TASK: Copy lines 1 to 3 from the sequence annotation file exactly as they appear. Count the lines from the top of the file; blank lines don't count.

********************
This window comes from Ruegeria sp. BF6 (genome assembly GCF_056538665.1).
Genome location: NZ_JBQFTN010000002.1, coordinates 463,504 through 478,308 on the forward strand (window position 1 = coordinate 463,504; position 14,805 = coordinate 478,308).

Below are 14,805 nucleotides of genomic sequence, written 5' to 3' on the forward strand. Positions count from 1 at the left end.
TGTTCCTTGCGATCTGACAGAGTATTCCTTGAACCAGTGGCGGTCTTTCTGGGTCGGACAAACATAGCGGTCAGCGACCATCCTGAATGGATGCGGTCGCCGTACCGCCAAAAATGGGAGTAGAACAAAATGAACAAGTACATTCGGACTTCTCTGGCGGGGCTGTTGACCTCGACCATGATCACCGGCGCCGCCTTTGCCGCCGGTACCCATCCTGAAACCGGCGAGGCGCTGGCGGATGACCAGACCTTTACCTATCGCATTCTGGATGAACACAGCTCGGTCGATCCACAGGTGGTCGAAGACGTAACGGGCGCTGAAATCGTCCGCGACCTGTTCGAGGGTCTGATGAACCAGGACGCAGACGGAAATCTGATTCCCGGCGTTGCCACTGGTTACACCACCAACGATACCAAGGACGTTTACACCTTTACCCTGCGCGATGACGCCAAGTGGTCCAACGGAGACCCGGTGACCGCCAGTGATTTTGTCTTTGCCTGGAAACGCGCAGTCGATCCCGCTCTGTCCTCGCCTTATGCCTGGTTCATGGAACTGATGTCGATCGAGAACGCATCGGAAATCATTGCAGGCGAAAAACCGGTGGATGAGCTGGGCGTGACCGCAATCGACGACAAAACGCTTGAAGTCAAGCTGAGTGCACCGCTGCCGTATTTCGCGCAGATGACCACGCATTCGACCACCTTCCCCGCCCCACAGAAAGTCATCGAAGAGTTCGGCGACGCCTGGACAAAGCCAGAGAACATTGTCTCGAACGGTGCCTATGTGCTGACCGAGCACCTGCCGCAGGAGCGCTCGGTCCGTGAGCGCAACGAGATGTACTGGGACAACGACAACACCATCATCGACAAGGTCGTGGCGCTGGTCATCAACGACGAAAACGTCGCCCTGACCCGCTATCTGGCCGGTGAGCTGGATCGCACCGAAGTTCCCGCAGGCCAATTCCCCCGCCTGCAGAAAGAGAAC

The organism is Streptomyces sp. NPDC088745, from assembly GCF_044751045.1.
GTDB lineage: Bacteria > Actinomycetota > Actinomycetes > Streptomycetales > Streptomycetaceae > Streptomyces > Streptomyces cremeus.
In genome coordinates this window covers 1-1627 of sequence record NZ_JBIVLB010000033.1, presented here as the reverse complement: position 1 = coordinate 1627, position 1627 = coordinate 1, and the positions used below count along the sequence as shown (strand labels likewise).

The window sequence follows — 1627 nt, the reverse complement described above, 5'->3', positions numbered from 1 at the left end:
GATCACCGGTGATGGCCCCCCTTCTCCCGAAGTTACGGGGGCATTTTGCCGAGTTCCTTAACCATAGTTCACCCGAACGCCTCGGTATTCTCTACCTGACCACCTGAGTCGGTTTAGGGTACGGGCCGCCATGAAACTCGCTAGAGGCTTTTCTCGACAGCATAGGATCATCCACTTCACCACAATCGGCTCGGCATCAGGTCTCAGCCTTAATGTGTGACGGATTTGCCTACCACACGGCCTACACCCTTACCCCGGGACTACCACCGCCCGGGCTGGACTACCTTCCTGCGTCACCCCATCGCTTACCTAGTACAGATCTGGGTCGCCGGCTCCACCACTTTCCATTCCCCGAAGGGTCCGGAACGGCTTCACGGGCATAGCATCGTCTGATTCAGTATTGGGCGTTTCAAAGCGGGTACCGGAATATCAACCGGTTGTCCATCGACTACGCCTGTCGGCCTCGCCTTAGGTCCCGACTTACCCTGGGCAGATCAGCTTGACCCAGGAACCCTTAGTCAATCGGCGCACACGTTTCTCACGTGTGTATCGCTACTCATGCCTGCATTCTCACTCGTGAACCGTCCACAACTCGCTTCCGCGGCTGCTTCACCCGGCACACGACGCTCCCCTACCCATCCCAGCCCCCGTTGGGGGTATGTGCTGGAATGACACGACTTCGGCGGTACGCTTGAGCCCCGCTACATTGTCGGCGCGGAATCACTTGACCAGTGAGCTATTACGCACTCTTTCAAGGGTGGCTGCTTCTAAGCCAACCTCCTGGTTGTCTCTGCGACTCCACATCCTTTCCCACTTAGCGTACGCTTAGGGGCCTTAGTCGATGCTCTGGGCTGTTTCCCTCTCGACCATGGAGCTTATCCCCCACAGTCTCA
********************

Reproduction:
This window comes from Ruegeria sp. BF6 (genome assembly GCF_056538665.1).
Genome location: NZ_JBQFTN010000002.1, coordinates 463,504 through 478,308 on the forward strand (window position 1 = coordinate 463,504; position 14,805 = coordinate 478,308).

Below are 14,805 nucleotides of genomic sequence, written 5' to 3' on the forward strand. Positions count from 1 at the left end.